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The Accidental Time Machine by Joe Haldeman

Book CoverOne of my favorite books that I read in the past year was Joe Haldeman's Accidental Time Machine. Your first guess about this book is probably correct—that you'd be in for a time travel tale. Haldeman, however, takes an SF standard that can sometimes amount to a tired old story, and with his wit and story-telling sensibilities, turns it into an engaging read with novelty, humanity and classic science fiction spirit.

Matt Fuller, a research assistant at near-future MIT, accidentally calibrates one of his projects incorrectly and only realizes it when the device disappears when activated, only to reappear a few moments later. The disappearance and reappearance, he soon realizes, is actually a jump forward in time, and each forward jump becomes exponentially longer. What starts at a second, increases to minutes, to hours to days. By the time he has figured out how to rig up an old car to take himself along with the device, he's gone for months only to find himself in a world of trouble when he gets home. Circumstances push him to make the irrevocable decision to embark on an adventure of forward jumps, casting him increasing further into the future until he can either find a place to settle, or a future with the technology to send him back.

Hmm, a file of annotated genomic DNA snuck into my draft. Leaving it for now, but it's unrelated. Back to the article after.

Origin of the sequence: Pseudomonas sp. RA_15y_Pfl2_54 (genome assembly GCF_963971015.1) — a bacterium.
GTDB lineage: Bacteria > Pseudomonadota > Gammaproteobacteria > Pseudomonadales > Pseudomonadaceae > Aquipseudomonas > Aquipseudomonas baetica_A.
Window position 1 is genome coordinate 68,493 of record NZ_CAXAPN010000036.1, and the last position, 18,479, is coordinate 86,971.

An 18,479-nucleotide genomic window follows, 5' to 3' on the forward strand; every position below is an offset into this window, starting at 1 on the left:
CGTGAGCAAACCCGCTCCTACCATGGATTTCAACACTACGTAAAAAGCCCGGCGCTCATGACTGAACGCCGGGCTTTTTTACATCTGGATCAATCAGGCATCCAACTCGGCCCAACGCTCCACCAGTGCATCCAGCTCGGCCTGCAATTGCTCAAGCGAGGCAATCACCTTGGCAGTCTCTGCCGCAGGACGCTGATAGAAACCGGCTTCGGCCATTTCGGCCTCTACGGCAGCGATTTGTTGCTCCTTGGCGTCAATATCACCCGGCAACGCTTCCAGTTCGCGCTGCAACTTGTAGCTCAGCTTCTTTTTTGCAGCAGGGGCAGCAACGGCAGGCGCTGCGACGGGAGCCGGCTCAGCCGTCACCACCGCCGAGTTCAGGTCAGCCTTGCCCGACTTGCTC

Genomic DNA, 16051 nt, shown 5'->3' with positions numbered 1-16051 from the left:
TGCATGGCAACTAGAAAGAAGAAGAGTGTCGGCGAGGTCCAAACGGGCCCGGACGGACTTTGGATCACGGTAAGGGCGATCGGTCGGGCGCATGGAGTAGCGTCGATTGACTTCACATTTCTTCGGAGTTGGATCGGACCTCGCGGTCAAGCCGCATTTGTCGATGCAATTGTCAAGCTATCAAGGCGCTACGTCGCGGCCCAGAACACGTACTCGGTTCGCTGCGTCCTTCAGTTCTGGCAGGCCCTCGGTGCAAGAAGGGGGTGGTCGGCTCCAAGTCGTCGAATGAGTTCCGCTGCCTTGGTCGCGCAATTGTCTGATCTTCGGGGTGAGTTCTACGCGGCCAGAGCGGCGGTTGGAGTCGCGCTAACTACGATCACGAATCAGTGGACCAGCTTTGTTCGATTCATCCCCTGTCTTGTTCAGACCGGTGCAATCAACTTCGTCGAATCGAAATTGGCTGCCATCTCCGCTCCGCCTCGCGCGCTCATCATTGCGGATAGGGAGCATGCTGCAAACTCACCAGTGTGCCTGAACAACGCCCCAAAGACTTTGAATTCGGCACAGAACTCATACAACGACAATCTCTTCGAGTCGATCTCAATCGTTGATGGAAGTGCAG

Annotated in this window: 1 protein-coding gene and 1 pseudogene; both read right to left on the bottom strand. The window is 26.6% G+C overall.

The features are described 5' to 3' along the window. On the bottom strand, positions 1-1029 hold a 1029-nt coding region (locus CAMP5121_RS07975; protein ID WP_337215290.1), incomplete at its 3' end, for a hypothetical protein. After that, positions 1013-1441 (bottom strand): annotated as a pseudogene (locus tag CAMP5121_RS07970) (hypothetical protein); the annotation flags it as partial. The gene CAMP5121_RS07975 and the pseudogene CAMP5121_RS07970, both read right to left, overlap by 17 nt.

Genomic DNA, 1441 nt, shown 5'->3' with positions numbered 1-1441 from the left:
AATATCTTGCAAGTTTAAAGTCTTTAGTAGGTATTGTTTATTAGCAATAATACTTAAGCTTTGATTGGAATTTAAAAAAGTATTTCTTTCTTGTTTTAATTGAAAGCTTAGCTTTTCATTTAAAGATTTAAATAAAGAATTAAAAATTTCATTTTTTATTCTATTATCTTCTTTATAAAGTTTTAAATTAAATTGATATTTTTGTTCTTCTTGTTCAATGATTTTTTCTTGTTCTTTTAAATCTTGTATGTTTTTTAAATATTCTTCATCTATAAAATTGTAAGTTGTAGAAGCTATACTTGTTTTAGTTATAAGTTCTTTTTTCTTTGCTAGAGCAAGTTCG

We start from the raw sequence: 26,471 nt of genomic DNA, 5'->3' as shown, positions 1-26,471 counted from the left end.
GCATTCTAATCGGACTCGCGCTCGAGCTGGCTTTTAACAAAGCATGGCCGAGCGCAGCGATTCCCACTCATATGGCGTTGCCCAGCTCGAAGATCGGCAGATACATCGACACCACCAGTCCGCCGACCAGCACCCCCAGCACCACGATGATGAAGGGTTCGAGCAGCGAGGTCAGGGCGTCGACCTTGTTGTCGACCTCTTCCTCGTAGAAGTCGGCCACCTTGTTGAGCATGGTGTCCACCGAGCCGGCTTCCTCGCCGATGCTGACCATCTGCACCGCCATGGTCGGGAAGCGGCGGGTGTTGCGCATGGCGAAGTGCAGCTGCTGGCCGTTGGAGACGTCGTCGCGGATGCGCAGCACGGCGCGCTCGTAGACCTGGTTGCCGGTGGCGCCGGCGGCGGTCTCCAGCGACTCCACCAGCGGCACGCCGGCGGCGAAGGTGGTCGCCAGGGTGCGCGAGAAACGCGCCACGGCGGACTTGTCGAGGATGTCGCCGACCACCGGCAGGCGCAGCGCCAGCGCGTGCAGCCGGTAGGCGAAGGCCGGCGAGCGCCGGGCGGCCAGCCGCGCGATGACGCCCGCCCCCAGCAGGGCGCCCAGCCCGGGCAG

The charm of this novel is primarily in Haldeman's sense of humor, creating characters that are at once whimsical and compelling. The ever larger time jumps give the reader a sense of wonder and urgency to continue along Fuller's journey, as each new time is painted in rich and fascinating detail—and typically defeats all reader expectations of what kind of place Fuller will end up in next. The science is well- but not over-detailed, allowing the causal reader and the science fiction enthusiast alike to enjoy this story. This novel is ultimately about the novelty of each new milieu, but the characters are eminently likable and their motivations keep the story grounded in real emotions. A great choice for science fiction fans, but is highly accessible for general readers looking to try something in the SFF realm.  

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